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Fighter jets piloted by mind control using brain-to-machine implant on the horizon

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Thomas Crain
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Dr Tom Oxley, a neurologist at University of Melbourne UoM and Royal Melbourne Hospital, and Dr Nick Opie, a biomedical engineer at the UoM's Vascular Bionics Laboratory, have been working together with surgeons and engineers across 16 departments in UoM to develop a brain-machine interface in the last four years that could make telepathy truly possible.

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The researchers have developed a tiny biocompatible implant called a stentrode, which comes with an array of electrodes that sits in a blood vessel next to the brain in order to record electrical activity from the motor cortex, which is the part of the brain that controls movements.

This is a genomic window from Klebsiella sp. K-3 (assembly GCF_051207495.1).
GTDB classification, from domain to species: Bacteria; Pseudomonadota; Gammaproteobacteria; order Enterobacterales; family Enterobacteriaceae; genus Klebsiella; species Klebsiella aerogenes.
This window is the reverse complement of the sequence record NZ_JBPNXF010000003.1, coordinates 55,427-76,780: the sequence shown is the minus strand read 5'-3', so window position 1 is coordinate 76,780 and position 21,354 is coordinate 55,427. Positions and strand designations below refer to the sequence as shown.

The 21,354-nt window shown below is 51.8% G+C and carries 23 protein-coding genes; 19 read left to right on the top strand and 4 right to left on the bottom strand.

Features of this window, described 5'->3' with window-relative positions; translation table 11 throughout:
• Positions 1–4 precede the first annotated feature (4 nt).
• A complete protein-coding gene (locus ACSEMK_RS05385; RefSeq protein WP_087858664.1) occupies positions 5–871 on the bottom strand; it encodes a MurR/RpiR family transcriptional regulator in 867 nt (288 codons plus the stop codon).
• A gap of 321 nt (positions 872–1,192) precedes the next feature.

"If you consider how we use smartphones, it's incredible that we communicate silently to each other without talking.

This would make it much less stressful for the pilot, as flying planes is complex and requires the pilot to be able to evaluate and monitor several things at once.

Darpa is also hoping that the stentrodes can be used to rehabilitate soldiers that have been paralysed in the field, so the electrical signals picked up by the implant can communicate with bionic exoskeletons and enable the patients to think a movement and make it happen in reality.

His mind-controlled robotic exoskeleton suits that enable paraplegic people to stand up and walk were successfully demonstrated at the opening ceremony of the 2014 FIFA World Cup.

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Thomas Crain
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